Payments startup Breez has unveiled a new feature allowing lightning-based bitcoin purchases directly from its mobile app.
The feature, made possible thanks to a partnership with fiat-to-crypto broker MoonPay, is available to users in 35 countries. According to the company, it simplifies the currently long-winded procedure for lightning payments.
A “Layer 2” payment protocol that operates on top of a blockchain, lightning is seen by many in the blockchain industry as solving bitcoin’s scalability issues. But it remains experimental technology and users can potentially lose money during transactions due to undiscovered bugs, say security experts.
While buying lightning directly with a credit card sounds like a simple feature, Breez claims this functionality hasn’t been possible before now.
Breez CEO and co-founder Roy Sheinfeld told CoinDesk:
“Breez is not just a wallet. It’s a lightning payment service that aims to provide a holistic experience. Breez’s goal is to take the lightning technology and infrastructure and expose it in an experience regular folks could use with compromising on the bitcoin values. Other [lightning] wallets are less UX focused.”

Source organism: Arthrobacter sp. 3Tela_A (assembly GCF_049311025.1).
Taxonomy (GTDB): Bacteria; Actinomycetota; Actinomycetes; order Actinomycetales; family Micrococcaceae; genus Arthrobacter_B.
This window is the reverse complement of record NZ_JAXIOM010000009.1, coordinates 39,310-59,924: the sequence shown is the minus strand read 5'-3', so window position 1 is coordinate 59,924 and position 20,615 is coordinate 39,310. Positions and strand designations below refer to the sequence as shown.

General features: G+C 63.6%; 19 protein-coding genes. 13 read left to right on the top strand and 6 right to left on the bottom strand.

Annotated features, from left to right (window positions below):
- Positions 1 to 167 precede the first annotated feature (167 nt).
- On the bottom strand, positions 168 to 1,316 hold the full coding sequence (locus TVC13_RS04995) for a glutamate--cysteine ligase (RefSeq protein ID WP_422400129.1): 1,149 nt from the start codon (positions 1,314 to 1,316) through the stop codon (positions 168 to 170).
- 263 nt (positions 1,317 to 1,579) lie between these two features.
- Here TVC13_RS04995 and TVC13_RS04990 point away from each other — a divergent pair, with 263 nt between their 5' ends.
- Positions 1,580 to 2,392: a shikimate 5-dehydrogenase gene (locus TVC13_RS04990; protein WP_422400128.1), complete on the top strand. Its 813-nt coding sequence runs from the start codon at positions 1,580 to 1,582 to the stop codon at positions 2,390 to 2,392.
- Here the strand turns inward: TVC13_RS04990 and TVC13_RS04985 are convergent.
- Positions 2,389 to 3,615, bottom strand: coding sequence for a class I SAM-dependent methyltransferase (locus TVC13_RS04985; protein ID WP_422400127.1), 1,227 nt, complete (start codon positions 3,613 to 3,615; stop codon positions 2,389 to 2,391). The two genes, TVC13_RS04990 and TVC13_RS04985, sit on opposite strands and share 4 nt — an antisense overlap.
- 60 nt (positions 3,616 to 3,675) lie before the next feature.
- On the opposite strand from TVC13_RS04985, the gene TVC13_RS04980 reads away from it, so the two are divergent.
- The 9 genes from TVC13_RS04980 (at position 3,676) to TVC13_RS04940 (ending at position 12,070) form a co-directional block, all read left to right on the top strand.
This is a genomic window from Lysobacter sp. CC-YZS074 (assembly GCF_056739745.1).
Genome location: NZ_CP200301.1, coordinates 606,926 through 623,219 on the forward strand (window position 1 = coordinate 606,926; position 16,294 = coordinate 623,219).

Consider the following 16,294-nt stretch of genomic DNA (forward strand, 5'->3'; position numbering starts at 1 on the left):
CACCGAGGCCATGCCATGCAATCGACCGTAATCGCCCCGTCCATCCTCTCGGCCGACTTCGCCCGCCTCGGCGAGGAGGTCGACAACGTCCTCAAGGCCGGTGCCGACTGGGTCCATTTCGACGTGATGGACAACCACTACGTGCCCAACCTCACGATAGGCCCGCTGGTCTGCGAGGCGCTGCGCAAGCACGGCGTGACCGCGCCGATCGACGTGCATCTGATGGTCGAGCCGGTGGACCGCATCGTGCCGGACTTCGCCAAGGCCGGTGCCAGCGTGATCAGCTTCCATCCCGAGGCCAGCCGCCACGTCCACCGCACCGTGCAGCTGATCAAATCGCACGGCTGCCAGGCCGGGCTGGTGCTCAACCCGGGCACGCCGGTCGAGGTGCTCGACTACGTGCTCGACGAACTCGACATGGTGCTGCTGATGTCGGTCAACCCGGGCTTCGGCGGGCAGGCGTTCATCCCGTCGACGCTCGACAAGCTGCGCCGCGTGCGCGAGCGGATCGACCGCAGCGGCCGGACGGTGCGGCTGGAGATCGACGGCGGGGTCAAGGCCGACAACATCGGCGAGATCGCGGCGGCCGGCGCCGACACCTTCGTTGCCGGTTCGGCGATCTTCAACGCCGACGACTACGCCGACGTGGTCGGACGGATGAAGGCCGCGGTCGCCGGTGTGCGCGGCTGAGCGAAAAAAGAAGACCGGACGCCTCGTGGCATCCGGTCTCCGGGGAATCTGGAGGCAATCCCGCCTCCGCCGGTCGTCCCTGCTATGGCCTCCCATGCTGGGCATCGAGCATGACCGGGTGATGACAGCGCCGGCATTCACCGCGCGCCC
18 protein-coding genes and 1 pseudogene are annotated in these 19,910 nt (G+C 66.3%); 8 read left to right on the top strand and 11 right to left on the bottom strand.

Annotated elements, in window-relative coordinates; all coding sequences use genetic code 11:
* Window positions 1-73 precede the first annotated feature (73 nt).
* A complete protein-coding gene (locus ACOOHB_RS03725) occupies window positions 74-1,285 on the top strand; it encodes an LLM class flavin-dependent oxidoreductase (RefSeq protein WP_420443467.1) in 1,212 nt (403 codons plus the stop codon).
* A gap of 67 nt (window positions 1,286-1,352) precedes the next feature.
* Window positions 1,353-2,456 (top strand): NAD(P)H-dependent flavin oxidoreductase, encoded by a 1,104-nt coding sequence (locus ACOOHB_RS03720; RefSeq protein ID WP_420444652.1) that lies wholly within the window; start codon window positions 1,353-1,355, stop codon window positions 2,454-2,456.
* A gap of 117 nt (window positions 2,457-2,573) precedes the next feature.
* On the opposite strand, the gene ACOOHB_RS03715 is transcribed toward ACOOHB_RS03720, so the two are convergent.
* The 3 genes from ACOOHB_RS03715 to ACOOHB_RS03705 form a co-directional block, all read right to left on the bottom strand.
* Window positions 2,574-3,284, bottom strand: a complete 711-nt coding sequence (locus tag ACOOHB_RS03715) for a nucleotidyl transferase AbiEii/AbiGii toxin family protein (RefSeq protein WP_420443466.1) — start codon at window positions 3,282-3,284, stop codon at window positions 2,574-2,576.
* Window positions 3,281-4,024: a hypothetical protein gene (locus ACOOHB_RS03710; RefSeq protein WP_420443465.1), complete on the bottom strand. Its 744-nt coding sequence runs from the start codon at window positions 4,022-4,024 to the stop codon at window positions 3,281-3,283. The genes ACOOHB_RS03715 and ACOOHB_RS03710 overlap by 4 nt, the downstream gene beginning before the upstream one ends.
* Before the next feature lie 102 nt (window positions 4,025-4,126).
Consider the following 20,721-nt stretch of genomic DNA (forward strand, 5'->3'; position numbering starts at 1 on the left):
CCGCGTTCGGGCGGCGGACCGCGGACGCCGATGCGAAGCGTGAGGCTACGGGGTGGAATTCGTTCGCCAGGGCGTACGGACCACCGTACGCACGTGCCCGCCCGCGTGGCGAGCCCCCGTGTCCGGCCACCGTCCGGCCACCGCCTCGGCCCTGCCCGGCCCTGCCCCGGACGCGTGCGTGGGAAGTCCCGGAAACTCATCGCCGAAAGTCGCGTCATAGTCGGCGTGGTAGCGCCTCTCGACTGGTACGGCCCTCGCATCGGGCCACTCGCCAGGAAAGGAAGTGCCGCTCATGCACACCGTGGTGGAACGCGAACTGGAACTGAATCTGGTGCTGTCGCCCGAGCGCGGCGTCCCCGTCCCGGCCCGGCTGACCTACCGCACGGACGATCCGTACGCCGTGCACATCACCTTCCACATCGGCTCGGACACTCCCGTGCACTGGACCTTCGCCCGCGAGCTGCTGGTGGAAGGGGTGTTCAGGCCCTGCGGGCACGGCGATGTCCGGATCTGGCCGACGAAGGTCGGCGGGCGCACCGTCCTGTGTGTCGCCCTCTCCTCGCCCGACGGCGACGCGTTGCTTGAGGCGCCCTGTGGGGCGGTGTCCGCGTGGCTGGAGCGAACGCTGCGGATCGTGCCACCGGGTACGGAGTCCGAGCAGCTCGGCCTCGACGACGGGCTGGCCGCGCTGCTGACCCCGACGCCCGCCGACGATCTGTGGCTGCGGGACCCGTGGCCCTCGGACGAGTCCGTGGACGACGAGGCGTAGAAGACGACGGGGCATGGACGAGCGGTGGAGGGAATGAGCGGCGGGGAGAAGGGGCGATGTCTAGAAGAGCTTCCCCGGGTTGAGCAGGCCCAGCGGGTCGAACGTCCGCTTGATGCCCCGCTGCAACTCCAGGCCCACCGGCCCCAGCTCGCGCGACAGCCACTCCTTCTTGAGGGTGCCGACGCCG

Previously, if users wanted to buy lightning, they would need to buy bitcoin, move that bitcoin to a wallet that supports lightning, then wait for that transaction to go through (the industry standard is to wait for roughly an hour to make sure the transaction is final). Buying lightning directly within a wallet allows them to skip a step.
“Going into a website and going through cumbersome process just to top up your wallet with a hundred bucks is not the UX we want to provide. We aim to provide a UX that is at least on-par with fiat,” Sheinfeld said.
Developers are still ironing out security problems with lightning – for example, by developing third party “watchtowers” that monitor for suspicious on-chain activity.
Breez doesn’t require users to provide personal information for monthly purchases up to a total of 150 euro. But for amounts larger than that, it requires users to prove their identity under Know Your Customer (KYC) laws meant to outlaw money laundering and other criminal acts.